Books that surprise you:

What is the last book that you read that really, really surprised you?

Maybe it ended differently than you expected. Maybe it went down a path you didn’t even notice was there. Perhaps it startled you with its intensity or its strangeness. Or maybe it humbled you.

When we experience these kinds of stories, whether told in music, dance, words, or brushstrokes, the air seems to hum with energy, charged with thoughts and feelings that we can’t quite name. Even critical analysis can only go so far toward capturing what it is that makes a story speak to us in this way. Freudian or Jungian, Marxist or feminist, formalist or reader-response, whatever it is that rises up from those pages, talking about that ethereal beauty is like trying to capture mist in a jar.

I have favorite writers whose works do this to me all of the time: Melissa Marr, Ursula K. Le Guin, and Alice Hoffman easily come to mind. Good writing, like a good kiss, can sweep you off your feet and make you weak in the knees. It can hurt you and heal you at the same time. Wow, what a feeling.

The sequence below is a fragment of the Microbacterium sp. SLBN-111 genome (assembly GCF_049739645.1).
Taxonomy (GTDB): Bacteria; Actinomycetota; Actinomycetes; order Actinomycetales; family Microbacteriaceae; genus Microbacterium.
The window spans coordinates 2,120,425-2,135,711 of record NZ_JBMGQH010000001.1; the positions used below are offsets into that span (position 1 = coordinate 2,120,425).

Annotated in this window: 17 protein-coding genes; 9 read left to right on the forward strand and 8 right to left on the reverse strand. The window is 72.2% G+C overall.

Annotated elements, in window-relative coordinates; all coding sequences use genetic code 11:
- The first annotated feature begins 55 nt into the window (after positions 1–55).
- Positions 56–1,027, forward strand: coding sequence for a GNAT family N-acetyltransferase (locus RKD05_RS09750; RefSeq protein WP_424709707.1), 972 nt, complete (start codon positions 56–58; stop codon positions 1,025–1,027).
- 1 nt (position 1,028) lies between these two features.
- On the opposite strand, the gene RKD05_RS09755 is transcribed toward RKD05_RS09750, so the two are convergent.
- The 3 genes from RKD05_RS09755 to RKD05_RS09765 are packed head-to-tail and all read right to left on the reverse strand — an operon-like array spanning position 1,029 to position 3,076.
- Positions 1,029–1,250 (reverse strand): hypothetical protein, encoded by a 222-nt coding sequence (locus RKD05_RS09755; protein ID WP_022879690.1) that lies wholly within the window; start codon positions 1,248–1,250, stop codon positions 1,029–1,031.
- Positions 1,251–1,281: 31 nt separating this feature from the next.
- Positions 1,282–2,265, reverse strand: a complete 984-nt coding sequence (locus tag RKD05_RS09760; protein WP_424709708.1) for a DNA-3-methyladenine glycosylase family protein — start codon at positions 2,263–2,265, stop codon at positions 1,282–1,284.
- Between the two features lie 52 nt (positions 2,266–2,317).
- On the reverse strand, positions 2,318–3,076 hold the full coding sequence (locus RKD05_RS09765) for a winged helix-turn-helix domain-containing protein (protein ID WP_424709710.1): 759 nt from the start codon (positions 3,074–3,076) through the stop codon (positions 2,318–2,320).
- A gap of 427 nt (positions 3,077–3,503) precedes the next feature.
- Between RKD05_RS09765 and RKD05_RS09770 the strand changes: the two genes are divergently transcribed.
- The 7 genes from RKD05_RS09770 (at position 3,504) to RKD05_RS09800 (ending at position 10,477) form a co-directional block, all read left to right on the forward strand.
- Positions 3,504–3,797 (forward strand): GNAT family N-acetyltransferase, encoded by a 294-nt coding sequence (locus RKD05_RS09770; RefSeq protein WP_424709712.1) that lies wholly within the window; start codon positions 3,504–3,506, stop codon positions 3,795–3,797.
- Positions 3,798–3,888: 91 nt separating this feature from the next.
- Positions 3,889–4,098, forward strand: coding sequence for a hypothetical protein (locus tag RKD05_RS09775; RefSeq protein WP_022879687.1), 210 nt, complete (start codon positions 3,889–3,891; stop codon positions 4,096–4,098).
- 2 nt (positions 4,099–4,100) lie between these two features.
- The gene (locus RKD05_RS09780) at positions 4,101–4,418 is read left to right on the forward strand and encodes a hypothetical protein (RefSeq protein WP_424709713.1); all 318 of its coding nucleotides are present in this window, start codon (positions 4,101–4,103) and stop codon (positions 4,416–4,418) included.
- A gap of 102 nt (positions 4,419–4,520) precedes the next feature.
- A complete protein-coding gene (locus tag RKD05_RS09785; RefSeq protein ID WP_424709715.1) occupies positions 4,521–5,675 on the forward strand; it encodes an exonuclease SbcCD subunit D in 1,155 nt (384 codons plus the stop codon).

But think about a book that you picked up not expecting to feel this way. Perhaps it wasn’t quite your normal reading taste but you decided to give it a whirl, or it had been given or recommended to you by someone else, but you were skeptical. Or maybe, for reasons you didn’t understand, you picked it up at the bookstore, certain you had to read it, but not sure why. And then, suddenly, the story transported you and left you shaken.

I remember when I read Wicked Magic by Cheyenne McCray. I was going through all of this crazy crap in my life and I just wanted a feel-good book, packed with action and steamy romance. And McCray’s book definitely delivered. I’d read some other books in the Witches series. But Rhiannon’s story was different. And following Rhiannon’s struggle to understand her path and her past while grappling with her shadows (metaphorical and literal) was helpful in learning to turn my own shadows into a source of personal power. It wasn’t a metaphor I expected to find in those pages, and it resonated strongly with my own life. And it helped me realize that your shadows can hurt, but they can also empower you. When you embrace them, it helps you to heal. Yeah, it seems simple now, but at the time, the revelation was huge for me. Guess it just proves that when you open a book, you never know what you’re getting into.

Can you think of any recent books you’ve read that did this for you?

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